Martha, there is absolutely no labor law or practice that prevents the parties from sitting down before the Hearing date to try to resolve your differences. For legal reasons, the request must come from the Union and, given the history, it seems like the best thing to do would be for the meeting to take place without the lawyers. What can either side lose? I'm sure that you have a confidentiality agreement and settlement discussions are never admissable. Even if you just sit with the Mayor and listen to what she has to say. Isn't there a benefit in that?

The entire Town -- including the AFSCME Members -- will benefit from resolving this matter ASAP.

"Dear Mayor Murphy: Without prejudice to any claims, we would like to meet with you to discuss and perhaps resolve pending issues. We would like to do this without the attorneys."

How about it?

Saturday, September 8, 2007

AFSCME v.Town;Leaked E-Mail Leads to Larger Story

AFSCME contract negotiations over salary increases and benefits ended months ago without success and the commencement by the Union of a State claim against the Town.

The leaked e-mail was an invitation to Union Members to go to a pizza party on Monday and then attend Monday's Town Council Meeting to urge that their contract be signed. I think this en masse move is ill-advised and would create unwanted ill-will but there are indications that the principals may sit down one more time to try to resolve all issues. Obviously, such resolution would save legal fees and restore the emotional status quo ante.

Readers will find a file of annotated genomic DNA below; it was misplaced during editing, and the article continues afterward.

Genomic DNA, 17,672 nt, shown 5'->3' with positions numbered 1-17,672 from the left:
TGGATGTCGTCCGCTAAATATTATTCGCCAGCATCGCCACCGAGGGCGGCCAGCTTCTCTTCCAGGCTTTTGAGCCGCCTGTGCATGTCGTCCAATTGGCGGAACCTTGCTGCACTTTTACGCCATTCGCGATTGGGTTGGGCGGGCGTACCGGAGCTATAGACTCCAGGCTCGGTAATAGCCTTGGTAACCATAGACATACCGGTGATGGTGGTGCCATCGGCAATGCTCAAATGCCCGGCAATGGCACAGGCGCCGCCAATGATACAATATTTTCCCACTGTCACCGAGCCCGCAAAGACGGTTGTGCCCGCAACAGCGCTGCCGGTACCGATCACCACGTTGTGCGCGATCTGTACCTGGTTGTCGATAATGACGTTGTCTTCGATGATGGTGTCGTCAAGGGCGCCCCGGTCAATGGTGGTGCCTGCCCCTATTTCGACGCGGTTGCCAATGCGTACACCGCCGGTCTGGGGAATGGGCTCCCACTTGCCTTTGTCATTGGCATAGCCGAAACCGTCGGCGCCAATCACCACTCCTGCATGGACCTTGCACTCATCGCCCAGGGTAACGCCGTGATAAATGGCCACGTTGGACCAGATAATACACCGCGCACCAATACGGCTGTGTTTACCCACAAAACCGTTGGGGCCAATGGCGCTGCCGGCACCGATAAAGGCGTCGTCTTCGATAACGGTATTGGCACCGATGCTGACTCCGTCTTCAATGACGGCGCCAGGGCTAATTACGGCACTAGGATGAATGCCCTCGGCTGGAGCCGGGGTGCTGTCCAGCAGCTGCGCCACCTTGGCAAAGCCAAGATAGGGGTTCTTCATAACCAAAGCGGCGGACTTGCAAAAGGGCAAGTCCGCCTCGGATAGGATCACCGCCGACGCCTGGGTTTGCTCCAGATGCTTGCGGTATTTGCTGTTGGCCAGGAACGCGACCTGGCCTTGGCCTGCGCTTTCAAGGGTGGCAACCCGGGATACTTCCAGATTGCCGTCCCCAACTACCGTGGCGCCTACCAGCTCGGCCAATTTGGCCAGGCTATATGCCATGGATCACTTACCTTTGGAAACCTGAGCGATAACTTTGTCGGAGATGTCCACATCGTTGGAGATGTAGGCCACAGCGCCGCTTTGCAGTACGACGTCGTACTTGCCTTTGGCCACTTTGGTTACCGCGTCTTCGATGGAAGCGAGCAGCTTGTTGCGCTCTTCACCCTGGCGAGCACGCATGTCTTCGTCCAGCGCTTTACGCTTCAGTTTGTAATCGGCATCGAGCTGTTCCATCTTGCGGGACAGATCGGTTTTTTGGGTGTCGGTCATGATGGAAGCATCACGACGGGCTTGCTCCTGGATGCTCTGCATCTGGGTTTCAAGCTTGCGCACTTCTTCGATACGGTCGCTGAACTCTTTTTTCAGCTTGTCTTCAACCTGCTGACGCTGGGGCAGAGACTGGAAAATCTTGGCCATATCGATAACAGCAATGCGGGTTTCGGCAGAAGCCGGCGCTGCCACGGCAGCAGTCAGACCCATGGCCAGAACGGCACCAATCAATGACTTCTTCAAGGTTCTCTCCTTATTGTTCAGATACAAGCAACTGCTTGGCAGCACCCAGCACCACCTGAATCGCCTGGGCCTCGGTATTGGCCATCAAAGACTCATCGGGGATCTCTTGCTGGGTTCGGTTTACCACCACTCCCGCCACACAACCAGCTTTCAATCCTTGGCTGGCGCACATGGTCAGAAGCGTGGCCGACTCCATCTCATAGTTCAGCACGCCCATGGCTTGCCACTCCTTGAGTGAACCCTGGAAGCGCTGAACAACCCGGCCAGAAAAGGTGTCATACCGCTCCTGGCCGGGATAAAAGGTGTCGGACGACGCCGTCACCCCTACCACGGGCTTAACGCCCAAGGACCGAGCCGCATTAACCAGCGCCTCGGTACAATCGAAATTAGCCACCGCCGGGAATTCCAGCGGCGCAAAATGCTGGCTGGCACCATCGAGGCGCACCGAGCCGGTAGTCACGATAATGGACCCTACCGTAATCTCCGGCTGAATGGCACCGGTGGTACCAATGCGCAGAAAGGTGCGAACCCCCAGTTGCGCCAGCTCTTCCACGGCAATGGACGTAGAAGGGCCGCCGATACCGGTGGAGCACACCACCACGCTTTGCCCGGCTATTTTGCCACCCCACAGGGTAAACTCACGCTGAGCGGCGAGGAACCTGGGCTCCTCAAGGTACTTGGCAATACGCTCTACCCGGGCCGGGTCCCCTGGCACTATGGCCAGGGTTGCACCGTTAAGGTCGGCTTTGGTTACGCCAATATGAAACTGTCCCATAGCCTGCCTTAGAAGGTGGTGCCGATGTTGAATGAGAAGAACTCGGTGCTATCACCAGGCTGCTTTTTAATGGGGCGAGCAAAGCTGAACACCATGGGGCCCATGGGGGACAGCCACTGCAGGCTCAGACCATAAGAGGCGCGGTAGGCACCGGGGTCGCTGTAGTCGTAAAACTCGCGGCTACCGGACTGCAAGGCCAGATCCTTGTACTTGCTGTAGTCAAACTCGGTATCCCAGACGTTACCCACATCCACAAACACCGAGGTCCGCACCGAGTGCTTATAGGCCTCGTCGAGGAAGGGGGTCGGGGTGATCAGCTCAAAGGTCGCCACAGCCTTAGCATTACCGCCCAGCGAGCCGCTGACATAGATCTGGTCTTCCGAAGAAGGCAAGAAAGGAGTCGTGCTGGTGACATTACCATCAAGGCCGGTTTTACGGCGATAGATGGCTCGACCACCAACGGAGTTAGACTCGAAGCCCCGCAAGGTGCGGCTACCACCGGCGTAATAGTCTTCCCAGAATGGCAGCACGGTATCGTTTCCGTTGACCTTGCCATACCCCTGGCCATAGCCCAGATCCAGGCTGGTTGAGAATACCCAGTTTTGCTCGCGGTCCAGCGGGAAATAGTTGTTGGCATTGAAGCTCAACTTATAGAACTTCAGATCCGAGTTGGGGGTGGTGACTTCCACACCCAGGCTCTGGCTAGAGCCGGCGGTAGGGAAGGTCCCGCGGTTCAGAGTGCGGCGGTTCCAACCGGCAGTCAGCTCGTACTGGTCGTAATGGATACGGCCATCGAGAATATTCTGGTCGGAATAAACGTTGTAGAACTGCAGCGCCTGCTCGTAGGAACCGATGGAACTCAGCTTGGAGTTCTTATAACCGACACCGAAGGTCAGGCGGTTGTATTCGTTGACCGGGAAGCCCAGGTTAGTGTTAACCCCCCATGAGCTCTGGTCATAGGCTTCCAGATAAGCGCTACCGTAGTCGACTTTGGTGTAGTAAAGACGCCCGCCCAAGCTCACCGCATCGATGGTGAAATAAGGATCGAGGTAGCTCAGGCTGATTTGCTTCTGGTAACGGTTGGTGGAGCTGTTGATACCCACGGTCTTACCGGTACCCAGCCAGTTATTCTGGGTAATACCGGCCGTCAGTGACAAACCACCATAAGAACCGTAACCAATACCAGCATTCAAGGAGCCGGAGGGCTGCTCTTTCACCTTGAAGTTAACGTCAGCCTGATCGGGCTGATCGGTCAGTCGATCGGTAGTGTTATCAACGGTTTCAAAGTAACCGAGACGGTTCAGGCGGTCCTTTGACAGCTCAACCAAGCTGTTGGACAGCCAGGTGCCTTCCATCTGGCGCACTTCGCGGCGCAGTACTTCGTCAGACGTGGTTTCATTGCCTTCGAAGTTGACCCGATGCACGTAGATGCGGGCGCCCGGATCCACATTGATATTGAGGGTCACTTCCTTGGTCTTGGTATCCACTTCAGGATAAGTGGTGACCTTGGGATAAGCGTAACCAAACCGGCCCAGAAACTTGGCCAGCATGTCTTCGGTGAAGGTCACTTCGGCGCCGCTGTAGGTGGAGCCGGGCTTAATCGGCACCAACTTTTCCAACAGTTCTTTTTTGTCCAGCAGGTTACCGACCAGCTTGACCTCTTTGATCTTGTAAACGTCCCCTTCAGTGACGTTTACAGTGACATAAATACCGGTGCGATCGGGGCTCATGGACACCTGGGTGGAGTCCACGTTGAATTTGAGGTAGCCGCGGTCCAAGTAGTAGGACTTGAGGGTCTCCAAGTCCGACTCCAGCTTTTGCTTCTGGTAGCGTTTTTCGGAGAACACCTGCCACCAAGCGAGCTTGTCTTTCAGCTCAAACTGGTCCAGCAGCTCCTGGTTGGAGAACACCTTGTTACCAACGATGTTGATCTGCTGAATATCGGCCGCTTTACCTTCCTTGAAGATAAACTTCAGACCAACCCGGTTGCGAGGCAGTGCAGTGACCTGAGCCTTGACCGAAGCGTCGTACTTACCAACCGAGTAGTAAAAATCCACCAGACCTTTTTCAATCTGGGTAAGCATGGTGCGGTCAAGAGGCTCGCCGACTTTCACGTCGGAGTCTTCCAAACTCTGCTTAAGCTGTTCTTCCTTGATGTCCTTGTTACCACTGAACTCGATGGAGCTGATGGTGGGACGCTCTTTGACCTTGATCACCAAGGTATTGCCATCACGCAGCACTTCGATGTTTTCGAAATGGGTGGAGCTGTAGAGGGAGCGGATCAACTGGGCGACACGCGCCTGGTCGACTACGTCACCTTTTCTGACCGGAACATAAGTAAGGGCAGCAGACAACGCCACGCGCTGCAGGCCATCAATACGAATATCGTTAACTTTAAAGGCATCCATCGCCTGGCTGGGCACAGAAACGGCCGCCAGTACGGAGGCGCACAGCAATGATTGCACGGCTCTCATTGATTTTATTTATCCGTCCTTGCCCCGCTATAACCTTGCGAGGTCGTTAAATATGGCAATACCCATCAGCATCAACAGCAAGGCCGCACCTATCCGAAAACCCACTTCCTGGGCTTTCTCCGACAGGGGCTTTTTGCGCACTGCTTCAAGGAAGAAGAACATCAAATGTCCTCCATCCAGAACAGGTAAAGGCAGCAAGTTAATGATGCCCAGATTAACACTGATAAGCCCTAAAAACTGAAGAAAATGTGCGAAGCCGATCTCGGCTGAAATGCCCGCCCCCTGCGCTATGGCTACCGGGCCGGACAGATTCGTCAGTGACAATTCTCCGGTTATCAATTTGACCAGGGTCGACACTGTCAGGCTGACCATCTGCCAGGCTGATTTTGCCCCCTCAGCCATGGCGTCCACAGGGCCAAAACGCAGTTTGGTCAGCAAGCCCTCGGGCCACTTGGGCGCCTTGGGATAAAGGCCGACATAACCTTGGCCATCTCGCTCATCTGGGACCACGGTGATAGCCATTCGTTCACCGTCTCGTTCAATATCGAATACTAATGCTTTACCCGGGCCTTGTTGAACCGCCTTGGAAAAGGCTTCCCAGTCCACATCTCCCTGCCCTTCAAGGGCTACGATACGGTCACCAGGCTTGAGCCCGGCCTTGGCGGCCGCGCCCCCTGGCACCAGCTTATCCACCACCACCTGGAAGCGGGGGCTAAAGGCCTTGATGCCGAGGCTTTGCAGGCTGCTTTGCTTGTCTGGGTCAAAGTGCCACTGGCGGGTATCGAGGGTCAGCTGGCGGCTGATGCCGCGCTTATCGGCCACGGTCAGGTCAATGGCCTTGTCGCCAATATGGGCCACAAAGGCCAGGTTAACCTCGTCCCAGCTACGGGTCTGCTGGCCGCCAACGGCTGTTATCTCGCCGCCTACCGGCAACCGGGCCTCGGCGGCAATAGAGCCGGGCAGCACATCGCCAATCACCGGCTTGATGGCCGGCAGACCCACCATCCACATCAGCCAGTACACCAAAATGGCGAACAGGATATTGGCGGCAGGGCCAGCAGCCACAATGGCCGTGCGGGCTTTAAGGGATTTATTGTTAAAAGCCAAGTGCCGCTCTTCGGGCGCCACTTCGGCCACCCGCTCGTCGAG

The parties appear to be mired in a factual dispute caused by a lack of communication among the rank and file. According to former Personnel Director Paula Kelly and confirmed by public documents, the dispute concerns whether or not the negotiations had been concluded. The Union claims that they were, the Town claims that they were not.

The contents of a certified copy of Paula's deposition discloses unequivocally that the negotiations had not been finalized and that the Mayor intended to discuss the Union's demands with the Town Council. It also discloses that the Union's attorney opted not to attend the deposition.